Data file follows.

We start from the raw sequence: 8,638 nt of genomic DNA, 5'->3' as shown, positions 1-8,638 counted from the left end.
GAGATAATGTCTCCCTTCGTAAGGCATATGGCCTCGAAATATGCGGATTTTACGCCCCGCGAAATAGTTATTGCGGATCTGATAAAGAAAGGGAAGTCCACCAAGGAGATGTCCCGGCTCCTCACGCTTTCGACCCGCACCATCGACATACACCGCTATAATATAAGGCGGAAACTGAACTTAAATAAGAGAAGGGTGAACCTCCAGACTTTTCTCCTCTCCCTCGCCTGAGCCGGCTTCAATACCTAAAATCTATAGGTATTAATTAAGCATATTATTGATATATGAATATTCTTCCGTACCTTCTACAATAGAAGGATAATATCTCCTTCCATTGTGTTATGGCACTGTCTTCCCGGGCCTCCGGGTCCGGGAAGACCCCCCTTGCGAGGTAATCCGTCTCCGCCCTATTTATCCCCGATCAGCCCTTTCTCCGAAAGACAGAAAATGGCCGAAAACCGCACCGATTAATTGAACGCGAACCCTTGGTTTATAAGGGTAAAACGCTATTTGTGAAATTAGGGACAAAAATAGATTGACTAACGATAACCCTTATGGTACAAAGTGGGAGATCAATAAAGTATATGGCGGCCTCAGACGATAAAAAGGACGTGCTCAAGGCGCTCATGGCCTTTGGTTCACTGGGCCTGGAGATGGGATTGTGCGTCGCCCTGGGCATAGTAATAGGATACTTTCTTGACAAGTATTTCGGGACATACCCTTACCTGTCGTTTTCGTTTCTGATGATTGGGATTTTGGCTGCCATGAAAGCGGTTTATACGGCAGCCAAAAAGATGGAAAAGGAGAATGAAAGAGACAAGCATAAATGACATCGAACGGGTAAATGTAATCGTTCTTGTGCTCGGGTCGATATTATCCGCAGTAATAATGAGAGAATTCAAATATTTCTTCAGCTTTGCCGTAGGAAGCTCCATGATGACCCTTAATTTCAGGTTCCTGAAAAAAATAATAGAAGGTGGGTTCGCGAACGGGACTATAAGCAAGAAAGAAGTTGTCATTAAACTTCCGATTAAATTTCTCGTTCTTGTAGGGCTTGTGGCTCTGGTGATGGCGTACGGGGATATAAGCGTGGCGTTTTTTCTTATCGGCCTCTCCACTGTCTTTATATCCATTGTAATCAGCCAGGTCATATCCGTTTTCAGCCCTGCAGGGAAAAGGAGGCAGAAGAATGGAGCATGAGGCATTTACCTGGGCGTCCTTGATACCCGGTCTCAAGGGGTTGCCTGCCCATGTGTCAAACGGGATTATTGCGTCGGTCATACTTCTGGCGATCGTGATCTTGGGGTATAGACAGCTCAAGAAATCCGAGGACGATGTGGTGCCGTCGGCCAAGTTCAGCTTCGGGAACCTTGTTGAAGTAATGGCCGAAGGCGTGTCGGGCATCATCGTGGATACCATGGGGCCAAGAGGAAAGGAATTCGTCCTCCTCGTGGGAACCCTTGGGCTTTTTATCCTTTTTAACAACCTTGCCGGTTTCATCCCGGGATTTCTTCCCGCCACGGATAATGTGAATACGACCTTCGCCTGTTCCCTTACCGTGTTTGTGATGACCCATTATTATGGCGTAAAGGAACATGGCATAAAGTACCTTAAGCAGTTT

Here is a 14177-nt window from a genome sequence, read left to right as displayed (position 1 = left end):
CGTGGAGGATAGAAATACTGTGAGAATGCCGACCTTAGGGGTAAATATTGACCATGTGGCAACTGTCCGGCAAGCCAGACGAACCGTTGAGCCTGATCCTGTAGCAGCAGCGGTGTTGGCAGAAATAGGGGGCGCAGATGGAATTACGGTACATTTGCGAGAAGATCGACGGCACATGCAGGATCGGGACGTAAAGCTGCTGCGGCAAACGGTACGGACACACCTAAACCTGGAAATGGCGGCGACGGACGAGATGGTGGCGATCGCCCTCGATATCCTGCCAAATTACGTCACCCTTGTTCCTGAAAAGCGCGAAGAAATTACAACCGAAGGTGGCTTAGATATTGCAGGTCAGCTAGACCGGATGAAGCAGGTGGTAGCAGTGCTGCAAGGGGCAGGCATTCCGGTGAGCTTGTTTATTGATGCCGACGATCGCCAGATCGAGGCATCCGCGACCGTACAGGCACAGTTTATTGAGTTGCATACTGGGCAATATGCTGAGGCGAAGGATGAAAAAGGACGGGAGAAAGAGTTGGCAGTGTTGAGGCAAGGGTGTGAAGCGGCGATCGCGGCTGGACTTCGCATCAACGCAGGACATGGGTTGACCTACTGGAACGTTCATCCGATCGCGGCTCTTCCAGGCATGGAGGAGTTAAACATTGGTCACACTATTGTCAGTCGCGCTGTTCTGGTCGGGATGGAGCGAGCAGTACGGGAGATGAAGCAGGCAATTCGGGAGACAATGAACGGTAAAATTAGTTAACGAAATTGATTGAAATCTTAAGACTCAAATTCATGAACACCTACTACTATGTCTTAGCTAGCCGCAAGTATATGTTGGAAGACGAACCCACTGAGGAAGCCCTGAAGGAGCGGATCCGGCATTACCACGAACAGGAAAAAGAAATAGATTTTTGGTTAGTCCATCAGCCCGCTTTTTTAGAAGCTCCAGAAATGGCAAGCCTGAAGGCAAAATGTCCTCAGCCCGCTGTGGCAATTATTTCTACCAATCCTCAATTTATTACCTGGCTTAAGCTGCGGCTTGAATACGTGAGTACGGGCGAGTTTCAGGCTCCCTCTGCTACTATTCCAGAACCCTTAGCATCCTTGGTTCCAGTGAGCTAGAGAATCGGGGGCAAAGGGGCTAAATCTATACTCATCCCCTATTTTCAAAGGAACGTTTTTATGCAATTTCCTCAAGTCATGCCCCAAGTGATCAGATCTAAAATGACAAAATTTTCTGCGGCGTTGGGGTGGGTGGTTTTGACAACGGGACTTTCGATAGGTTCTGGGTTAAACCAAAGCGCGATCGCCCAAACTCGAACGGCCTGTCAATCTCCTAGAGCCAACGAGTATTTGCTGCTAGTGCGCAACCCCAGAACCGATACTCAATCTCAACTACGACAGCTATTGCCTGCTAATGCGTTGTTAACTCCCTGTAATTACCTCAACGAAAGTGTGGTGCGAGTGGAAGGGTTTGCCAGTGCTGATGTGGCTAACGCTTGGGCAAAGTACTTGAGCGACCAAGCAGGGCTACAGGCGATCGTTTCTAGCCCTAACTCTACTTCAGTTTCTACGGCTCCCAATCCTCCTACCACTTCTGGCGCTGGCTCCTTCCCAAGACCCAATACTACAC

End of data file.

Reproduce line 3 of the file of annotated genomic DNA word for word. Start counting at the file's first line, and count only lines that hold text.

Here is a 14177-nt window from a genome sequence, read left to right as displayed (position 1 = left end):